What Arthur suffered, however, is chronic toxicity – long term exposure of lower levels of arsenic. The symptoms come on more slowly but still have significant consequences. Chronic exposure leads to abdominal pain, nausea and diarrhea as well, but also skin lesions, peripheral neuropathy (numbness and tingling, then intense burning pain to the hands and feet), cancer of the skin, bladder, lungs and liver, type 2 diabetes, and respiratory problems.

We’ve witnessed Arthur suffering with abdominal distress just about every time we’ve seen him. He’s been treated with peppermint by Geillis and fennel from Claire for his discomfort. These provide temporary relief but won’t cure him.

But alas, when that doesn’t do poor Arthur in, Geillis employs another technique and Arthur meets his end by cyanide poisoning.

Ah, Geillis, we wanted so much to like you, what with the fabulous red shoes and talk of BBQs…

red shoes

107 (part deux): It’ll Cost More than a Shilling

A Night to Remember, but not the One You’re Thinking of!

Episode 107: The Wedding

title card
source:  Starz

Ah, the Wedding.  Claire and Jamie are in no immediate threat of danger, no one is attacked, there are no poisons, no boar hunts, and aside from the superficial lacerations to the wrists of the bride and groom in the ceremony, no real risk of trauma.

jamie slice
Blood of my blood and bone of my bone / source:  Starz

So what is there to talk about the medicine of Outlander?

Well, there is Ned Gowan and his new lady friend and one crazy night!

neds new friend
Surely you can stay a while! / source:  Starz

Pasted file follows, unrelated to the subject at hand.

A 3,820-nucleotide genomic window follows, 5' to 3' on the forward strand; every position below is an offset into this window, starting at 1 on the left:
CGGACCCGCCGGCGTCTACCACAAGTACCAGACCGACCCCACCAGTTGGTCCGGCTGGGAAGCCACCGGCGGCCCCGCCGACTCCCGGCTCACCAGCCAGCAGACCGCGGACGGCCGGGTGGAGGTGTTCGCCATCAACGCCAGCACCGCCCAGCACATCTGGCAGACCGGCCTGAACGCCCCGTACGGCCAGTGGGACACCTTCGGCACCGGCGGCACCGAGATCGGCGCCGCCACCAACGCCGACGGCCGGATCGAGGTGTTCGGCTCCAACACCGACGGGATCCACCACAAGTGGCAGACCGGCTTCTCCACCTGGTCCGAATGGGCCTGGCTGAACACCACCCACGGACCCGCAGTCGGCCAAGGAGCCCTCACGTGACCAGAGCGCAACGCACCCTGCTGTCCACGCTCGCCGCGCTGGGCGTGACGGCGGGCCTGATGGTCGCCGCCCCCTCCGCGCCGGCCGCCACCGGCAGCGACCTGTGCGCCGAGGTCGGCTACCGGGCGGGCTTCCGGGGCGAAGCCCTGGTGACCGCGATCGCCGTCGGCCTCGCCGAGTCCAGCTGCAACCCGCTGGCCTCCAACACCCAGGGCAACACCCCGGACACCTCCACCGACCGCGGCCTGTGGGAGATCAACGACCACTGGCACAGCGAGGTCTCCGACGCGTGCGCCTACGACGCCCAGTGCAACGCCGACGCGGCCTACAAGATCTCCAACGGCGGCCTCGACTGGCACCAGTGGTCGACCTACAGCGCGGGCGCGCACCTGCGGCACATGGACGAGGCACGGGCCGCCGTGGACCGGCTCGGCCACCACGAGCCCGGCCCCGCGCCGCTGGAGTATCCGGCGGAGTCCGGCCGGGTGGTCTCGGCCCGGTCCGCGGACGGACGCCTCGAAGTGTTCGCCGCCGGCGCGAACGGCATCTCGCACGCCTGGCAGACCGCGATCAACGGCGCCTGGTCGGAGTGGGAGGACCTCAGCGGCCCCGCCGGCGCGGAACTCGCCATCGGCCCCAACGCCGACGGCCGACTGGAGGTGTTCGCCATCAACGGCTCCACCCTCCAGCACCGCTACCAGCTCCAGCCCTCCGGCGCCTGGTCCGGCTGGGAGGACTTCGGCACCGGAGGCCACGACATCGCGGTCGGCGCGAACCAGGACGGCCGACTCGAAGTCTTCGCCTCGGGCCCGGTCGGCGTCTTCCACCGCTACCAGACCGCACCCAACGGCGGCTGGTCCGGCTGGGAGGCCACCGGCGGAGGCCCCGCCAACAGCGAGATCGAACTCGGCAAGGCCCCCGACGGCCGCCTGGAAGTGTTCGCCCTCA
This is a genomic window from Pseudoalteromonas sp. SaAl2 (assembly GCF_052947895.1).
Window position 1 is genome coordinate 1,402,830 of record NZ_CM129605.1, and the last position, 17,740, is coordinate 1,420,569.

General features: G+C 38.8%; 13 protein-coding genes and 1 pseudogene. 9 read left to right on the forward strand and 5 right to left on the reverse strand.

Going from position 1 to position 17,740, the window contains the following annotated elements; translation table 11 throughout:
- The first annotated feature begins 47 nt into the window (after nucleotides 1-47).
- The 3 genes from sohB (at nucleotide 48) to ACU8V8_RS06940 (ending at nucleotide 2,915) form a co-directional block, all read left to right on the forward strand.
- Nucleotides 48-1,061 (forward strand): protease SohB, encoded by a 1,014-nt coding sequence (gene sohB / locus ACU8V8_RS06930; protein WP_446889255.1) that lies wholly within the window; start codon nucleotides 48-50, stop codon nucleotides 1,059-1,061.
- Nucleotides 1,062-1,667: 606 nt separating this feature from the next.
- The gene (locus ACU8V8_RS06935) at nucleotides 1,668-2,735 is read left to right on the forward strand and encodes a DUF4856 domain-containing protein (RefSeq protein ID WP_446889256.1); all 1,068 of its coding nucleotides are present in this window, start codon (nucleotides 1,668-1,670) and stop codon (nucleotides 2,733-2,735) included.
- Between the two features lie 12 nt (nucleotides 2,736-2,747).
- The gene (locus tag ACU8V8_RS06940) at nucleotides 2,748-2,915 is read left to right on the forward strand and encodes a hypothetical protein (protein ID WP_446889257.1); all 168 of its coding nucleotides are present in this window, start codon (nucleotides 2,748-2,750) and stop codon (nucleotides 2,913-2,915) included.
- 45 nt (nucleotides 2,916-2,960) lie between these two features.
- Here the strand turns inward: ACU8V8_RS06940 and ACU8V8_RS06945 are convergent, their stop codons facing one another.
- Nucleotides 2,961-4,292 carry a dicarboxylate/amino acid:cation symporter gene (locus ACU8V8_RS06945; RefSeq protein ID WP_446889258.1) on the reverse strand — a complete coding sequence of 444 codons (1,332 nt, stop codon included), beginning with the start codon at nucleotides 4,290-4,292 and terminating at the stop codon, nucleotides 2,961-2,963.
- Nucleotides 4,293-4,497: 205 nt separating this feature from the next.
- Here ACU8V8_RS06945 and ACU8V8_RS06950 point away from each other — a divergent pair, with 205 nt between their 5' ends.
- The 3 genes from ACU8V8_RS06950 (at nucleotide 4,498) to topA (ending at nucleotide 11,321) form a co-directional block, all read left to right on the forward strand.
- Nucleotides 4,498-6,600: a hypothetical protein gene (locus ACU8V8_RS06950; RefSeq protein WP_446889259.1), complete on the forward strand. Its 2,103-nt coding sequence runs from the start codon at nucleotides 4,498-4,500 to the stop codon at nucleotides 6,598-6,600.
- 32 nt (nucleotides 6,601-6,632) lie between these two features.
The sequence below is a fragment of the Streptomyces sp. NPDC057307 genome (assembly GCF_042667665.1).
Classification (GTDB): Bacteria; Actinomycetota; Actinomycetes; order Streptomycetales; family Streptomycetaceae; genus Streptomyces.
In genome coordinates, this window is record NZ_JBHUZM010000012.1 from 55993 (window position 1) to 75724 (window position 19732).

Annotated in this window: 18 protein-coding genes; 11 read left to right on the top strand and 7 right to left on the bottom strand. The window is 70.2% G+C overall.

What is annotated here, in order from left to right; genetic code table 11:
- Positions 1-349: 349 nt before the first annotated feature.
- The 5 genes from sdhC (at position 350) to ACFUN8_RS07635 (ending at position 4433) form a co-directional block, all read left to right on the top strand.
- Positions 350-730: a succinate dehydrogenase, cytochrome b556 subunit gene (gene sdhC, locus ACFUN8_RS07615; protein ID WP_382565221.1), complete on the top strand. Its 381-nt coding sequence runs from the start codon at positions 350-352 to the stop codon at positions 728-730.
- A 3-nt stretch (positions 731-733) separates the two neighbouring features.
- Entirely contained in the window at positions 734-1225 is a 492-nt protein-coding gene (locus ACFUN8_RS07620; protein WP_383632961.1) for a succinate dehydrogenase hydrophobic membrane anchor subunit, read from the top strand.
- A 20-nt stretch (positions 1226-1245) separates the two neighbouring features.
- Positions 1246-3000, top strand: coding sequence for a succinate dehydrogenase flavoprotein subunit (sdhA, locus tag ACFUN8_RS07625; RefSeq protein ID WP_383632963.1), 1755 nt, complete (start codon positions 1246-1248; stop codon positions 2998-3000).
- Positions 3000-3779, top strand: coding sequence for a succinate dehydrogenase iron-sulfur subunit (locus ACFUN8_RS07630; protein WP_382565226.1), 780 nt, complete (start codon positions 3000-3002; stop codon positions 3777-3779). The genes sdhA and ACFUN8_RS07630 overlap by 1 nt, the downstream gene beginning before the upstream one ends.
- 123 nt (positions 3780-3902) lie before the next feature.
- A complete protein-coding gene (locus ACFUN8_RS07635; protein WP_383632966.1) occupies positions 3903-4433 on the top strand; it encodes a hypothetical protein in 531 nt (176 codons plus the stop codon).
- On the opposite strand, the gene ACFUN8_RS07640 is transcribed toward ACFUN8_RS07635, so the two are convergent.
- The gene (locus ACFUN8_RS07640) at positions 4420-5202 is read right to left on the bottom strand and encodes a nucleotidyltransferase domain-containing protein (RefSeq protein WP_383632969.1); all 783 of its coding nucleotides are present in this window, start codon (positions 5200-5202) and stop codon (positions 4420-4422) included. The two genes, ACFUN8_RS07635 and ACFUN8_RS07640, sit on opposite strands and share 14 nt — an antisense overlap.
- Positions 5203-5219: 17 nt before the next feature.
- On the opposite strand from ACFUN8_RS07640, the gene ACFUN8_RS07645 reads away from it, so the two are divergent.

Ned is tasked with finding a suitable wedding dress for Claire and we find him shopping in a brothel for a dress and, as it turns out, a wee bit more.

the dress is offered
He has found The Dress / source:  Starz

Indeed the dress is fabulous and so very perfect.  Well done, Ned.

ned likes what he sees
Verra nice, indeed!  / source:  Starz

However, we hope that the dress is all that he brings home that night.  Ned has a new friend, it turns out, who later joins him at the wedding.

ned and his lady outside wedding
Does Ned look tired?  / source: Starz

The world’s oldest profession also has a long story of infectious disease to tell!  We will hope that Ned came away from his night in the brothel unscathed, and perhaps he has taken some precautions.

Ned Gowan is an educated man and hopefully he made use of the protection available at the time.  First documented to be used in Greece around 3000 B.C., early condoms were made of goat bladder and of linen and had not changed dramatically by the time we arrive in the 18th century, though fortunately tortoise shell and horn were no longer popular materials!  Condoms of the 18th century were made of either chemically-treated linen or from animal bladder or intestine.  It is unclear how widespread their use was, though they were widely sold in pubs and markets in Europe.